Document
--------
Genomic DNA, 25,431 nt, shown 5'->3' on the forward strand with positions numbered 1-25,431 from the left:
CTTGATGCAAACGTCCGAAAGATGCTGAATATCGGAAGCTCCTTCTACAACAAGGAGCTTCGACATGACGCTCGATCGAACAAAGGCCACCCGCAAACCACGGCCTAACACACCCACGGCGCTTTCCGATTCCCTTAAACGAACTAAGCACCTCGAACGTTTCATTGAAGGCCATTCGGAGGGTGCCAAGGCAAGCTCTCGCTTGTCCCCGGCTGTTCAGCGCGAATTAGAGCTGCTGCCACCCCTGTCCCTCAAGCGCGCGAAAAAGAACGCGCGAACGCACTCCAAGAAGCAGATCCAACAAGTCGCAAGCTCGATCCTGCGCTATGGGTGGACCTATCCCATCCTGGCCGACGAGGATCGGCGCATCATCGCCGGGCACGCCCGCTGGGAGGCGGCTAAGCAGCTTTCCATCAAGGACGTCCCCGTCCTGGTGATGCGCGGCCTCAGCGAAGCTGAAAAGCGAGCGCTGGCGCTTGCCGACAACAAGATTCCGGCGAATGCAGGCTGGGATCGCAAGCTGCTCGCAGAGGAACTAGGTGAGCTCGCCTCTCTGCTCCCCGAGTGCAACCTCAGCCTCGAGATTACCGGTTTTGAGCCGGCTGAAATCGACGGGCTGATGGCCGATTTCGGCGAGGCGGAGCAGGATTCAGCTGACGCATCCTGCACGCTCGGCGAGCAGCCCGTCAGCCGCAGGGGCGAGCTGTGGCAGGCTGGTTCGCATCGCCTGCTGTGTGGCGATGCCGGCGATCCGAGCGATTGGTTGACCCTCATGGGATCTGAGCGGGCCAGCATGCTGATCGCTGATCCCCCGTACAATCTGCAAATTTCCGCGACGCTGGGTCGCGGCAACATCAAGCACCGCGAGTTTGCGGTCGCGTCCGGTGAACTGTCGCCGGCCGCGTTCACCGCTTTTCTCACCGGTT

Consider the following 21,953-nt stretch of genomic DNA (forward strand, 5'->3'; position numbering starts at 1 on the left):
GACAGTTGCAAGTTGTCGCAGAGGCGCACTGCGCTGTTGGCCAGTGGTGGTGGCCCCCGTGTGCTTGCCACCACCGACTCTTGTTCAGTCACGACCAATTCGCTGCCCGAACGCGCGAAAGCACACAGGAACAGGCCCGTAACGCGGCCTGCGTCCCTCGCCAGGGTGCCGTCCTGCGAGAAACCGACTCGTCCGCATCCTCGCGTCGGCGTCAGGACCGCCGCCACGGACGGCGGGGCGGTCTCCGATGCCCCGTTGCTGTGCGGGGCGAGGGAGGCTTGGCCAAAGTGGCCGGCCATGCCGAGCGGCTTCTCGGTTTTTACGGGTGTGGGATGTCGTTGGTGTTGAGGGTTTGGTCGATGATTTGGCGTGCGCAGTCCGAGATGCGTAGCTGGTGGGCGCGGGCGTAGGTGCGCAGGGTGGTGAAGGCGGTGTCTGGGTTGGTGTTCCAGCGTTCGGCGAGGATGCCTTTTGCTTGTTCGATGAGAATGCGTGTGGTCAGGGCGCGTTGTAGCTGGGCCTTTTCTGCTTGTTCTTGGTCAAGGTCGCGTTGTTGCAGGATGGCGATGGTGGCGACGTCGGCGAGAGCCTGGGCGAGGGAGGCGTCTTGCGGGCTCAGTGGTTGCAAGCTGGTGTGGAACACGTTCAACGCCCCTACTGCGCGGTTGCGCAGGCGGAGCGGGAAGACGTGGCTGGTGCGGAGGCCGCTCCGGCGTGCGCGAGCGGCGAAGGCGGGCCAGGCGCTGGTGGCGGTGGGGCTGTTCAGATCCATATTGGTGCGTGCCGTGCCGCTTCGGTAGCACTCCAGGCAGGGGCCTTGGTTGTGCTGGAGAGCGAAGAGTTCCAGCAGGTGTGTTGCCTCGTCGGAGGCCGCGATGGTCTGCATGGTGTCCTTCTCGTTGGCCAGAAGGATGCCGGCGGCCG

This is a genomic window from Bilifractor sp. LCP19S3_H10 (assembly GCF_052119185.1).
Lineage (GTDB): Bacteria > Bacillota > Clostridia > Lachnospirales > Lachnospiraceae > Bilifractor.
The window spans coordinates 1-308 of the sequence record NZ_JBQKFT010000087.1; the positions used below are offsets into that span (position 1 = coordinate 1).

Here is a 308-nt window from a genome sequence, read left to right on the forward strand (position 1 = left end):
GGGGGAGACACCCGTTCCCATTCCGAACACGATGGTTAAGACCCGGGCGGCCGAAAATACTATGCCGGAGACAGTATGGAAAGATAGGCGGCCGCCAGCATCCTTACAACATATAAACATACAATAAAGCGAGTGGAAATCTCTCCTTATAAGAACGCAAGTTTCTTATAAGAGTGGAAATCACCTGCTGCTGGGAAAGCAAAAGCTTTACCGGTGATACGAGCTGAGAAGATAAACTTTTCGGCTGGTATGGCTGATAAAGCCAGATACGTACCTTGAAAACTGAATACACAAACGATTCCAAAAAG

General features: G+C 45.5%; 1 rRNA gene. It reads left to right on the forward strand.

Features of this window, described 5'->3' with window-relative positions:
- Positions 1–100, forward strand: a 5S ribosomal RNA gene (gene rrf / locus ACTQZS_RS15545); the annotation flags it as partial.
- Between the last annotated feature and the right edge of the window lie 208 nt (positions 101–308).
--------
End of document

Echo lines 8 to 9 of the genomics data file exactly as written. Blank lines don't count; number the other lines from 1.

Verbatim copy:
Here is a 308-nt window from a genome sequence, read left to right on the forward strand (position 1 = left end):
GGGGGAGACACCCGTTCCCATTCCGAACACGATGGTTAAGACCCGGGCGGCCGAAAATACTATGCCGGAGACAGTATGGAAAGATAGGCGGCCGCCAGCATCCTTACAACATATAAACATACAATAAAGCGAGTGGAAATCTCTCCTTATAAGAACGCAAGTTTCTTATAAGAGTGGAAATCACCTGCTGCTGGGAAAGCAAAAGCTTTACCGGTGATACGAGCTGAGAAGATAAACTTTTCGGCTGGTATGGCTGATAAAGCCAGATACGTACCTTGAAAACTGAATACACAAACGATTCCAAAAAG